Announcements

Job offersmore »

Tweeting Growers

Last commentsmore »

Top 5 - yesterday

Top 5 - last week

Top 5 - last month

Exchange ratesmore »




The importance of keeping flowers cold

In the floral industry, there’s increasing recognition of the importance of cold temperatures — and providing cold temperatures for every flower from the point of harvest to the point of sale. (One notable exception to this rule: tropical flowers.) And, just for clarity, "cold" means 34 F to 36 F.

by Terril A. Nell, Ph.D., AAF



Why is the cold so important? Low temperatures extend vase life and optimize the performance of cut flowers. Moreover, cold temperatures are easily managed by adjusting the thermostat and monitoring the temperature in the cooler. Sounds simple enough, right? In theory, yes, but in reality, and for various reasons, it is not unusual to observe flower shop coolers at 42 F to 45 F. Those higher temperatures reduce flower life, which can lead to disappointed customers.



Why does cold temperature have such a big influence on the performance of flowers? Three factors help explain the science.

Respiration
Flowers use stored sugar and starch to maintain the structure and function of cells in the flowers, leaves and stems. Sugars provide the energy for flowers to open and to extend flower life. Without sugar, cells starve, blooms fail to open, and death occurs prematurely. Cold storage temperatures lower the respiration rate and allow sugars to be conserved. See the graph for an illustration of how rapidly consumption of sugars and starch increase as temperatures rise. Flower foods provide sugar to supplement the stored sugars used by the flower during storage, shipping and handling.

Ethylene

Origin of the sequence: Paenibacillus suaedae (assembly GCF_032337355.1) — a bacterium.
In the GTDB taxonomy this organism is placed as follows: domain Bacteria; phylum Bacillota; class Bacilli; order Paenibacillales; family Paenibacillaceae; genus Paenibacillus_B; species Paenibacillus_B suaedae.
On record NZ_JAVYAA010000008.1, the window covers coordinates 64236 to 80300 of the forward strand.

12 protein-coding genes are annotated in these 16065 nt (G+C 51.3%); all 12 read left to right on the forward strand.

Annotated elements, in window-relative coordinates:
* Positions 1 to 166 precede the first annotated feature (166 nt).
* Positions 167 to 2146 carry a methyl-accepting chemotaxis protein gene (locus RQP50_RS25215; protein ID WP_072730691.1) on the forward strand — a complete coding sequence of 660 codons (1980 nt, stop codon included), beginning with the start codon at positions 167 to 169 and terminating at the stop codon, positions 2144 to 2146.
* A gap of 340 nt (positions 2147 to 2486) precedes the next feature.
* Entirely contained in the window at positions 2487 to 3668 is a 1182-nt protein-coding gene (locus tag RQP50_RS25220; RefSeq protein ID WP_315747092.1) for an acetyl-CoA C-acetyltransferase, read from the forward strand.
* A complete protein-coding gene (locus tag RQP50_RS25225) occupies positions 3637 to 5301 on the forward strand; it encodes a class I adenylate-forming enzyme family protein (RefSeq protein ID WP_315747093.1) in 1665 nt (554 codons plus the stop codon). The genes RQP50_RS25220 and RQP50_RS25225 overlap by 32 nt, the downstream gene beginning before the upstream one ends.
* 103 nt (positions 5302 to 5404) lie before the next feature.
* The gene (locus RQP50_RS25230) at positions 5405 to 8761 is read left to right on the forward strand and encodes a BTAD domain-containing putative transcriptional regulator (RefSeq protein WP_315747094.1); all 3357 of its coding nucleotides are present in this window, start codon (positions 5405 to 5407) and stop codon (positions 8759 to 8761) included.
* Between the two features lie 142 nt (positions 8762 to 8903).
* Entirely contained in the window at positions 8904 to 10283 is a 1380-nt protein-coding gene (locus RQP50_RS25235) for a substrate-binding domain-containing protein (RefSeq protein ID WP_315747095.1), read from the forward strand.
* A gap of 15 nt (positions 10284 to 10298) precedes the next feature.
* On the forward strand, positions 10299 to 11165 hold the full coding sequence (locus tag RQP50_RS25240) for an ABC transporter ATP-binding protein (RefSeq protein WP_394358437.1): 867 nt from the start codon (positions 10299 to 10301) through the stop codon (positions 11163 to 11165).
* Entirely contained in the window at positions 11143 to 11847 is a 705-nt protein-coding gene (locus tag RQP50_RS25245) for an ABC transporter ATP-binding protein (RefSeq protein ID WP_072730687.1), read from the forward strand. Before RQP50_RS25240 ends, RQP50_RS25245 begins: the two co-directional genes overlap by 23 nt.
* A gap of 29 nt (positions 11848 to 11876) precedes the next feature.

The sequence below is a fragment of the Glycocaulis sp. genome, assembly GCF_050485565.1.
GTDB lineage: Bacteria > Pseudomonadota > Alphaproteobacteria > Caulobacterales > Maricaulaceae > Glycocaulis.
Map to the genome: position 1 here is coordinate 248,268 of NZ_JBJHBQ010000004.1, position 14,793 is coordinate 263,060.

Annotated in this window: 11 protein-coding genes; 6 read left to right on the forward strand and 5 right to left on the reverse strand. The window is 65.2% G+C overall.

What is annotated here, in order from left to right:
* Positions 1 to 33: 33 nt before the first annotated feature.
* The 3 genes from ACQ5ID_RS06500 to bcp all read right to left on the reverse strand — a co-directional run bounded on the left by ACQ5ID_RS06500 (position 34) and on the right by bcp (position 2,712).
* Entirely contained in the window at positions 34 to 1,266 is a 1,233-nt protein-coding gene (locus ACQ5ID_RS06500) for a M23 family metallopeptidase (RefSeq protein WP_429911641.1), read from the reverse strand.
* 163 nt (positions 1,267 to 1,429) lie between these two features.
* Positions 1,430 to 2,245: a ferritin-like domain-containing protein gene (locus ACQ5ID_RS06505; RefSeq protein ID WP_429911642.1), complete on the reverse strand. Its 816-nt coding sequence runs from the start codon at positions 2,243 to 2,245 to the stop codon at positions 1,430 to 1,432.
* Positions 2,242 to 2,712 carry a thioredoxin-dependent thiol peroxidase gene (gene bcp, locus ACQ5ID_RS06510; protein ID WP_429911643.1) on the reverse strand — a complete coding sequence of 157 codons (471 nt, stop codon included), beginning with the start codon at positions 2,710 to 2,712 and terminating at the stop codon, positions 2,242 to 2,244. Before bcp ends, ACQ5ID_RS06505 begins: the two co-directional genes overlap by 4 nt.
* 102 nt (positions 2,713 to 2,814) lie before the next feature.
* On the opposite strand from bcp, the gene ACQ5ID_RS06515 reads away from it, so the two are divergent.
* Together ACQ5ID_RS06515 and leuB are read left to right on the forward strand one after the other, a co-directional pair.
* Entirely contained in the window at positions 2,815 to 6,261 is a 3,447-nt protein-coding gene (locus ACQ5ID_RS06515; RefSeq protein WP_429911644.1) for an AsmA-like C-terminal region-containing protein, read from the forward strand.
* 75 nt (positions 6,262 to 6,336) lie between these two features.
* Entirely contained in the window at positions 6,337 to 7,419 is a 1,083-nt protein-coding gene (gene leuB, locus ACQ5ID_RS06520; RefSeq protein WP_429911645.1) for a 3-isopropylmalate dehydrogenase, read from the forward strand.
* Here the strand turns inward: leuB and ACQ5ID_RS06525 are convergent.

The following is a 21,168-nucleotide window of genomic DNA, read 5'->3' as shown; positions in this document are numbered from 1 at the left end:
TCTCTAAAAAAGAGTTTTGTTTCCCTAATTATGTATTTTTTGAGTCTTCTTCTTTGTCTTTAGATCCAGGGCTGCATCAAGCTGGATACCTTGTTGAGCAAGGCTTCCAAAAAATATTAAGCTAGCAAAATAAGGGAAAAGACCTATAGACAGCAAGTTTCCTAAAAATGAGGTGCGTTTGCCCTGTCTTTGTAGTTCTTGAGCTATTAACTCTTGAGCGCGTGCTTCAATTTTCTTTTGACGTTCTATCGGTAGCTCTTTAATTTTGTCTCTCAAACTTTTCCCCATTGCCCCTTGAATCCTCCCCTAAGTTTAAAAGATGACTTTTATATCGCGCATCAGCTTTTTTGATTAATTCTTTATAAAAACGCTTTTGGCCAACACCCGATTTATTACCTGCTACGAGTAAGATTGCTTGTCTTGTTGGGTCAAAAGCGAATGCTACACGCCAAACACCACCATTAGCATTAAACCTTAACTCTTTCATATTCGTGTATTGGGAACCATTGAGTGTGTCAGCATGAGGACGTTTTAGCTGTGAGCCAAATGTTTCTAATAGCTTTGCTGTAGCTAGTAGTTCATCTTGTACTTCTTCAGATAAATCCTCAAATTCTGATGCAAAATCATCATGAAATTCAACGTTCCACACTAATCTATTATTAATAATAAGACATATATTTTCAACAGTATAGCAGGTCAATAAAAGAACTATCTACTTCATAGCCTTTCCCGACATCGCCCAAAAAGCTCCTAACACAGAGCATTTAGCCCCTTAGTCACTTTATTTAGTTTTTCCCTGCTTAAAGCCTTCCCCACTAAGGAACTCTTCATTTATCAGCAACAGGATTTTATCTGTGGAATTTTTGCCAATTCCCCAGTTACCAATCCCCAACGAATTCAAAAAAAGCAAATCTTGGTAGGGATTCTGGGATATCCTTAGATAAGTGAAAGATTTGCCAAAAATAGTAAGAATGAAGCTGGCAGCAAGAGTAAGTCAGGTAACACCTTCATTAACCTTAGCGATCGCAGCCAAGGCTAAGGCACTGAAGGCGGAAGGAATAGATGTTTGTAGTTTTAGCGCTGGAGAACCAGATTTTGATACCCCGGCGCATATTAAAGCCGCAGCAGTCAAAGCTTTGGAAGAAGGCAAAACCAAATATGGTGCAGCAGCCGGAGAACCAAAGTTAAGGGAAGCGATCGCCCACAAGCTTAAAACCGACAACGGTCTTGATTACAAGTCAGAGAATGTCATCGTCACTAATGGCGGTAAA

Ethylene kills flowers. At cold storage and shipping temperatures, however, flowers are less sensitive to atmospheric ethylene and do not produce as much ethylene internally. In fact, flowers are 1,000 times more sensitive to ethylene at 65 F than they are at 35 F.

Diseases and microbial activity
The spread of diseases such as botrytis on flower petals and growth of microbes in bucket and vase solutions are reduced significantly at cold temperatures. Botrytis spores grow and destroy flowers rapidly at warm temperatures. These spores are not killed by cold temperatures, but the spread of the disease is much slower. Microbes block the flow of water up the stem. Microbes present in bucket and vase solutions grow much faster in warmer water.

Realizing how cold temperatures affect respiration, ethylene and disease makes it possible to extend the life of flowers. But temperature is only one of the key factors in flower life. Equal priority needs to be placed on the other factors affecting the absorption of water, particularly scrupulous sanitation, ethylene management and the use of properly prepared hydration and flower food solutions.

Terril A. Nell, Ph.D., AAF, is professor emeritus at the University of Florida, a consultant to the floral industry and the research coordinator for the American Floral Endowment. This article was originally printed in SAF's August issue of Floral Management. This is the fifth of a five-part series. To view the rest of this series, visit: safnow.org/moreonline

For more information
American Floral Endowment
T: +1 (703) 838-5211
www.endowment.org

Publication date: 8/9/2018

 


 

Other news in this sector:

8/9/2018 Are Kenyan flowers actually more sustainable?
7/20/2018 UK: Saffie's rose named after youngest victim of Manchester terror attack
7/20/2018 "There will always be a market for quality"
7/19/2018 NL: Gladiolus also suffering from hot summer
7/11/2018 NL: Getting people excited about fragrant roses
6/28/2018 Flower exports earned Kenya $420 million in four months
6/28/2018 Rhein-Maas supports Concours Bouquets d’Aujourd’hui at Salon du Végétal
6/20/2018 Arend Roses launched large-flowered coral rose
6/19/2018 Video: Discover where flowers begin
6/18/2018 Australia: Flower growers give country-of-origin label laws a spray
6/13/2018 Rose reveals its secrets to researchers of Wageningen
6/13/2018 Russian florists busy preparing for the wedding season
6/12/2018 UK: Lily is in the July Flower Agenda
6/5/2018 Royal Flowers opens sales office in the Netherlands
5/29/2018 NL: 10,000+ roses decorate 'Shop for a Week'
5/29/2018 UK: Rose grower picks Chelsea favourites
5/18/2018 UK: Peony is on the Flower Agenda in June
5/16/2018 Australia: 42,000 sunflowers grown to raise awareness for stillbirth
5/8/2018 Scadoxus is looking for grower
5/8/2018 Israel: Phlox season in full swing

 

Leave a comment: (max. 500 characters)

  1. All comments which are not related to the article contents will be removed.
  2. All comments with non-related commercial content, will be removed.
  3. All comments with offensive language, will be removed.




  Display email address

  new code